But Haley’s statement that she will vote for Trump does not necessarily mean her voters will follow her. Deputy political director for the Biden campaign Juan Peñalosa met with Haley supporters in a prescheduled zoom call hours after Haley’s announcement. On Thursday afternoon the campaign issued a press release titled: “To Haley Voters: There’s a Home For You on Team Biden-Harris.”

MAGA Republicans know their agenda is unpopular, and they are working to seize power through voter suppression, violence, gerrymandering, and packing the legal system. But there are signs a bipartisan defense of democracy may be gathering strength.  









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Could Trump Turn the Bronx Red? Olivia Reingold




Former president Donald Trump greets supporters at his rally in the Bronx’s Crotona Park on Thursday, May 23, 2024. (Jabin Botsford via Getty Images)

In an overgrown field in the Bronx, a borough that has not voted red in a presidential election since 1924, Orthodox Jews, fraternity brothers, George Santos, Dominican immigrants, off-duty firefighters, and thousands of others are craning their necks for a view of Donald J. Trump. 

“Thank you, thank you,” Trump mouths to the crowd over the tune of “God Bless the USA.” 

He strides up to the podium, in a breeze that rattles the American flags behind him but is no match for his frozen blond quiff. Thousands of hands spring into the air, pumping rhythmically to chants of “U! S! A!”

“Hello, New York City, and hello to all the incredible tough, strong, hardworking American patriots right here in the Bronx,” roars the former president. “Who would think—who would think?”

Who would think, indeed. Not Manhattan district attorney Alvin Bragg, who for the past five weeks has been trying to pin a felony conviction on Trump involving hush money he allegedly gave to a porn star. Two days earlier, Trump had shuffled out of the courtroom, quiet except for a quick interview where he told reporters, “Remember. . . I’m not allowed to say what I’d really like to say,” referring to the gag order barring him from publicly commenting on the case.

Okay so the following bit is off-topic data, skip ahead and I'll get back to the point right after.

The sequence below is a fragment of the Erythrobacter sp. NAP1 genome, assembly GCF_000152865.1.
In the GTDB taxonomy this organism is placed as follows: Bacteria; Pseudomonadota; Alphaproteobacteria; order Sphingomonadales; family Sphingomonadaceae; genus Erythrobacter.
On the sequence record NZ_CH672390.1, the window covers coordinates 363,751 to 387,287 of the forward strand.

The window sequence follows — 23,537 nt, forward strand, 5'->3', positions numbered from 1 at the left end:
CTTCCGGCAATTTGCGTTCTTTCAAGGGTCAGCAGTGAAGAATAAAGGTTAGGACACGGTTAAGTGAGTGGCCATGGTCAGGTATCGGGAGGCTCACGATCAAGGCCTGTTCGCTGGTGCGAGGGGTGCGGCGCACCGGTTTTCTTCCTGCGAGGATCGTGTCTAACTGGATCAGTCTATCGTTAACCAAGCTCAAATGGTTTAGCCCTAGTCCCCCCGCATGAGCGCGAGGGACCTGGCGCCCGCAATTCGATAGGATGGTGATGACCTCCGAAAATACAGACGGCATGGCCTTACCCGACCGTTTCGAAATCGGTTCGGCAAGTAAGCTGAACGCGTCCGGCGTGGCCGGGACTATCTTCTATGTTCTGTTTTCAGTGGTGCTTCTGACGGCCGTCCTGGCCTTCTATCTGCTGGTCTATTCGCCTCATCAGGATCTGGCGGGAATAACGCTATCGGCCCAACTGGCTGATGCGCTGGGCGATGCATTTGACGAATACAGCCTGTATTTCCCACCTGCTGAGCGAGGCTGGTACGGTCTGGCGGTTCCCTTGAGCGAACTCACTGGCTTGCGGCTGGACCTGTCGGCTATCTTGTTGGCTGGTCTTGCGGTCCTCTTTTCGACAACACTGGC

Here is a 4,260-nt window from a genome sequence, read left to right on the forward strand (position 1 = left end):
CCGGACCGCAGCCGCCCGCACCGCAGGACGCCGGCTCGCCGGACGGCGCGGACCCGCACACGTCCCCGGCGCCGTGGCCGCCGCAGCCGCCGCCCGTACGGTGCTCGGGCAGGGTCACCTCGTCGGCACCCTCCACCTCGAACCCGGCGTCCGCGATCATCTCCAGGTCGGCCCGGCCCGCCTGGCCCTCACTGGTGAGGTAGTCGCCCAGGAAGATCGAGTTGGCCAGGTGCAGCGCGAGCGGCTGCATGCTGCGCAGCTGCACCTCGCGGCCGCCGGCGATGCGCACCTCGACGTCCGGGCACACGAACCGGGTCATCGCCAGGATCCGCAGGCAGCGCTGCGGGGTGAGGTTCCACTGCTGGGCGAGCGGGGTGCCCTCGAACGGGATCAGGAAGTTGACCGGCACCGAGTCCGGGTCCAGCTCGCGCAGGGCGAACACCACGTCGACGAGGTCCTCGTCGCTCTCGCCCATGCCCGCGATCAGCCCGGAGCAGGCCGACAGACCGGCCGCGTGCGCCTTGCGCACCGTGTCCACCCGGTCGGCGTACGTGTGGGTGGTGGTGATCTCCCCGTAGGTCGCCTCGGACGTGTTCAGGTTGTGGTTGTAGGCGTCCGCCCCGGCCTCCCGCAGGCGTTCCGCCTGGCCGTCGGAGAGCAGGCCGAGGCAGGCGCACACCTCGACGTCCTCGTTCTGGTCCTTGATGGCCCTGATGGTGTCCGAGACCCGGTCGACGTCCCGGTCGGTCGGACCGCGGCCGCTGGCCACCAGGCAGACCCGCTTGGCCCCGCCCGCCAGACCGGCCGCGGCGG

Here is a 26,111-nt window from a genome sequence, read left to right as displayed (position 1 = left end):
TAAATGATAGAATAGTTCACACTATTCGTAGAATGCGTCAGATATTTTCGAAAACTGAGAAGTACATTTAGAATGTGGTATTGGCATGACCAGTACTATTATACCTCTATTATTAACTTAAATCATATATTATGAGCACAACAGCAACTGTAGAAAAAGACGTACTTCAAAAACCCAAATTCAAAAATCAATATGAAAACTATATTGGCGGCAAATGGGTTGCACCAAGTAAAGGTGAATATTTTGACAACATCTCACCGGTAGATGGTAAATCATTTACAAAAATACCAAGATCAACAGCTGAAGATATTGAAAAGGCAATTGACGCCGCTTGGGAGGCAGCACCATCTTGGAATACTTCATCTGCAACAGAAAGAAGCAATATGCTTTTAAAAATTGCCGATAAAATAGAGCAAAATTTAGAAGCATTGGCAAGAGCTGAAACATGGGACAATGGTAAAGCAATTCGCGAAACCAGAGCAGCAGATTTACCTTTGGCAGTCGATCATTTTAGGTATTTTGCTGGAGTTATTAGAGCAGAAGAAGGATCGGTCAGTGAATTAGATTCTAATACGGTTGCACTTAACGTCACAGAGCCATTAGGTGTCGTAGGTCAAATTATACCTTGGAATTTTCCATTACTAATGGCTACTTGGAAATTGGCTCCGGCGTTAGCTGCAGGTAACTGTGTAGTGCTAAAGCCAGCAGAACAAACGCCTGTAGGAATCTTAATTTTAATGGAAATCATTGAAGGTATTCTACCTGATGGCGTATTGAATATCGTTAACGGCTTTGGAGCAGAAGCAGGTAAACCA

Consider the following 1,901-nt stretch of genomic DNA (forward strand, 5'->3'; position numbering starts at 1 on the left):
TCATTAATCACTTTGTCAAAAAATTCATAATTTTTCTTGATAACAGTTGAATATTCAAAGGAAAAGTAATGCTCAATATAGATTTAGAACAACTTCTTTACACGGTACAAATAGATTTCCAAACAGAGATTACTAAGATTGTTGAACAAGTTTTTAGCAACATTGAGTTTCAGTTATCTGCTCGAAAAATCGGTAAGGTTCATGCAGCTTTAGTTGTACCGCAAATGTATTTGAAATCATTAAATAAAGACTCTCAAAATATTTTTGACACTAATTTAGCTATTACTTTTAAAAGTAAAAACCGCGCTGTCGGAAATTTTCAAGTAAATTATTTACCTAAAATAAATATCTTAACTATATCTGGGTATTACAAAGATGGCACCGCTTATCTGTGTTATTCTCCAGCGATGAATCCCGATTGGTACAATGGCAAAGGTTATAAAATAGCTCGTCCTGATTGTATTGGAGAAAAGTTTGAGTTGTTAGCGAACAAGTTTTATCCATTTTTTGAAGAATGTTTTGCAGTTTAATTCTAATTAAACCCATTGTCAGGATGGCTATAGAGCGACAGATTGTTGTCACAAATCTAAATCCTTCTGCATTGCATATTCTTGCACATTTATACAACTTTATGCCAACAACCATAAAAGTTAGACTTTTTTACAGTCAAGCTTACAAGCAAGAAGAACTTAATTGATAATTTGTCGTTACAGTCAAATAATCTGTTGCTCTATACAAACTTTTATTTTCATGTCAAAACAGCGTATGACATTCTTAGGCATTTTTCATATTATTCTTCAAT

“Hello, New York City, and hello to all the incredible tough, strong, hardworking American patriots right here in the Bronx,” roared the former president. “Who would think—who would think?” (Jim Watson via Getty Images)

But now, in front of a sea of at least 8,000 in Crotona Park, the prospect of becoming a convicted felon seems far from Trump’s mind. “We are going to turn New York City around, and we are going to turn it around very, very quickly!” he proclaims to cheers from the crowd.

Though New Yorkers are famously Democratic, more of them seem to be warming to Trump’s America First message. Perhaps it’s the rising crime, or the migrants who are increasingly begging in the streets, or the fact that it now takes a family of four at least $318,000 a year to live here. Whatever it is, according to a Siena College poll this month, Joe Biden has lost 20 points in New York City, compared to his 2020 victory when he won 76 percent of the vote in Trump’s hometown. Meanwhile, Trump is up seven points, with Biden’s lead cut to single digits in the 2024 race for president.

One New Yorker who needed no convincing is John Wang, a 44-year-old acupuncturist born in China who became a U.S. citizen in 2011 and has already voted for Trump twice. He says people like him—Trump voters—are the “silent majority.” He brought along his 7-year-old son, who played in the grass with a fake million-dollar bill bearing the face of the billionaire from Queens.

“I’m from communism, I know how bad it is,” says John Wang, a 44-year-old acupuncturist born in China who became a U.S. citizen in 2011. “Now I feel like here is getting like China.” (Photo by Olivia Reingold for The Free Press)

“He was born in Manhattan,” says Wang of his son, who can name every single American president throughout history, in order. “Then we moved to Queens, and by the time I had my third child, we moved to Long Island ’cause you can’t live in the city anymore—it’s too dangerous.”

Wang says he was sick of worrying about getting pushed onto the subway tracks, which is exactly how one New Yorker died in March, allegedly shoved by a perpetrator with a violent past who was out on bail. Wang, who enlisted in the Marine Corps in order to become a citizen, tells me he was drawn to the U.S. because it would allow him to openly practice his Christian faith. Now, he’s troubled by the media, which “tells people Donald Trump is a dictator,” and by the anti-Israel mobs who cover their faces and “don’t know what they’re screaming for.”

“I’m from communism, I know how bad it is,” says Wang, wearing a bright red MAGA hat and work boots stamped with the Stars and Stripes. “Now I feel like here is getting like China.”